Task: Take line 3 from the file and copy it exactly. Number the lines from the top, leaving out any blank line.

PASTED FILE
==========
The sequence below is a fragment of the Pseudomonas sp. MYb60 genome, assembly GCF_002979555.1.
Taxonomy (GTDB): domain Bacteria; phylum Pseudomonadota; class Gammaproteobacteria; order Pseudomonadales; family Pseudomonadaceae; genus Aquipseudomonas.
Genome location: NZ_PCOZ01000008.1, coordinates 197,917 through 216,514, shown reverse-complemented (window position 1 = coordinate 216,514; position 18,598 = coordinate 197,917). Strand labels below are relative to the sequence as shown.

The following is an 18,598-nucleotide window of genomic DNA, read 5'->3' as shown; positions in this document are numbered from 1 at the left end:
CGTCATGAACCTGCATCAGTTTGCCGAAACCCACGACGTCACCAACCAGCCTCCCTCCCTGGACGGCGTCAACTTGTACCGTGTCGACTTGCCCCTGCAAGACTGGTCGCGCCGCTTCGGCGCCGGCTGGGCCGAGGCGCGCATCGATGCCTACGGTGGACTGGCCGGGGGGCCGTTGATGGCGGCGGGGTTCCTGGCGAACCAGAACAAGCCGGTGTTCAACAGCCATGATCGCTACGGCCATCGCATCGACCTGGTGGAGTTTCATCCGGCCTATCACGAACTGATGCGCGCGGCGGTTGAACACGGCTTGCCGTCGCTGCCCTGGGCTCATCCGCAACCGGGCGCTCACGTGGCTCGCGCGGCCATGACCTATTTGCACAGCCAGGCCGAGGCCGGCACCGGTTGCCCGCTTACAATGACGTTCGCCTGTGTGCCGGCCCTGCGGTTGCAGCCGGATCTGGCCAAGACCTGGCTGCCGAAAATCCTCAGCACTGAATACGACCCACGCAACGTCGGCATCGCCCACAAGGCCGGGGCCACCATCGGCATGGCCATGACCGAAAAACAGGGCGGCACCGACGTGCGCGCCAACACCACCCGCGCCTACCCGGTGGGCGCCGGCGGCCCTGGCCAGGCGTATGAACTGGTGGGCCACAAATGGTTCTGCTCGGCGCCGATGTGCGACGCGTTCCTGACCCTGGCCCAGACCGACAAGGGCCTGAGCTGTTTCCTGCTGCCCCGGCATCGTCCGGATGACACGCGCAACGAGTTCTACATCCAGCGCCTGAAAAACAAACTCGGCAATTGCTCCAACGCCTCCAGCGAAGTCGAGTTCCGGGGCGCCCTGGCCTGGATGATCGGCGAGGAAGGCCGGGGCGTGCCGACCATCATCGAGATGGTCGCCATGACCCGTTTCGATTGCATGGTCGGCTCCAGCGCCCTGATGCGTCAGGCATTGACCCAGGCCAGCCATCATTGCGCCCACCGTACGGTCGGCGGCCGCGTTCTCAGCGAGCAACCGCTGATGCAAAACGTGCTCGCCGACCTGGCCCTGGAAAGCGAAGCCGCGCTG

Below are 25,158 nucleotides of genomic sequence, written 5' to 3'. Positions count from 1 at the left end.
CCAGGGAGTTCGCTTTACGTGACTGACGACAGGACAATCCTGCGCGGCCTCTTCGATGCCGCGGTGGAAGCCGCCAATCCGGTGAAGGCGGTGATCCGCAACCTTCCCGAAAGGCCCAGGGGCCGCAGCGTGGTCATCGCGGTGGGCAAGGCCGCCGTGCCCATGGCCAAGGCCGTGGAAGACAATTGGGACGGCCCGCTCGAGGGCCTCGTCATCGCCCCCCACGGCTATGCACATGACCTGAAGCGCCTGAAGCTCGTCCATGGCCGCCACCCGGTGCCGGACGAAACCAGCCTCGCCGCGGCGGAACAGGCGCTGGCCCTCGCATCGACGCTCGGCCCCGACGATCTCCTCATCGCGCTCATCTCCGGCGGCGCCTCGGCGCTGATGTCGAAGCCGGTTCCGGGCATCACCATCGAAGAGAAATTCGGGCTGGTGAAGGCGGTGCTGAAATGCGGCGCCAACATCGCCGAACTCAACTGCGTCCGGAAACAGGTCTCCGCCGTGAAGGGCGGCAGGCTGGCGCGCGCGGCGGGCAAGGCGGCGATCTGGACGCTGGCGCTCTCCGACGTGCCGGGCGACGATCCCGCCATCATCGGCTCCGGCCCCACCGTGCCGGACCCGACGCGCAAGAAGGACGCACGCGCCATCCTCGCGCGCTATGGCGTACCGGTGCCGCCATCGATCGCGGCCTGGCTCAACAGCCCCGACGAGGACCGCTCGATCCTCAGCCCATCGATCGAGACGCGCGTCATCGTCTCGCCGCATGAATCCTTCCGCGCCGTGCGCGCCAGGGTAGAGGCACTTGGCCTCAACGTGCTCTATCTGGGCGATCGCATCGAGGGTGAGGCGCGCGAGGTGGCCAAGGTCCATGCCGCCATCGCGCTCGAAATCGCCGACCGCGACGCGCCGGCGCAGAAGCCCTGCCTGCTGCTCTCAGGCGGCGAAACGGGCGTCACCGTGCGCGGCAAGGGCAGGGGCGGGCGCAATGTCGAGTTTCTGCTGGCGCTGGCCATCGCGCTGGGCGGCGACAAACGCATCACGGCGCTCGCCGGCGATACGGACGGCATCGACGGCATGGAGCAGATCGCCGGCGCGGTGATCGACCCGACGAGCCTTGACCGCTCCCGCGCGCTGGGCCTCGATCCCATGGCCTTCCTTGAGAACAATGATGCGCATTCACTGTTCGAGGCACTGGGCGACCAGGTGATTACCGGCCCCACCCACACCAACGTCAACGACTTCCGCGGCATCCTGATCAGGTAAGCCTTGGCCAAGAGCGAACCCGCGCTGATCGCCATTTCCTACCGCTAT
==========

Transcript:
Genome location: NZ_PCOZ01000008.1, coordinates 197,917 through 216,514, shown reverse-complemented (window position 1 = coordinate 216,514; position 18,598 = coordinate 197,917). Strand labels below are relative to the sequence as shown.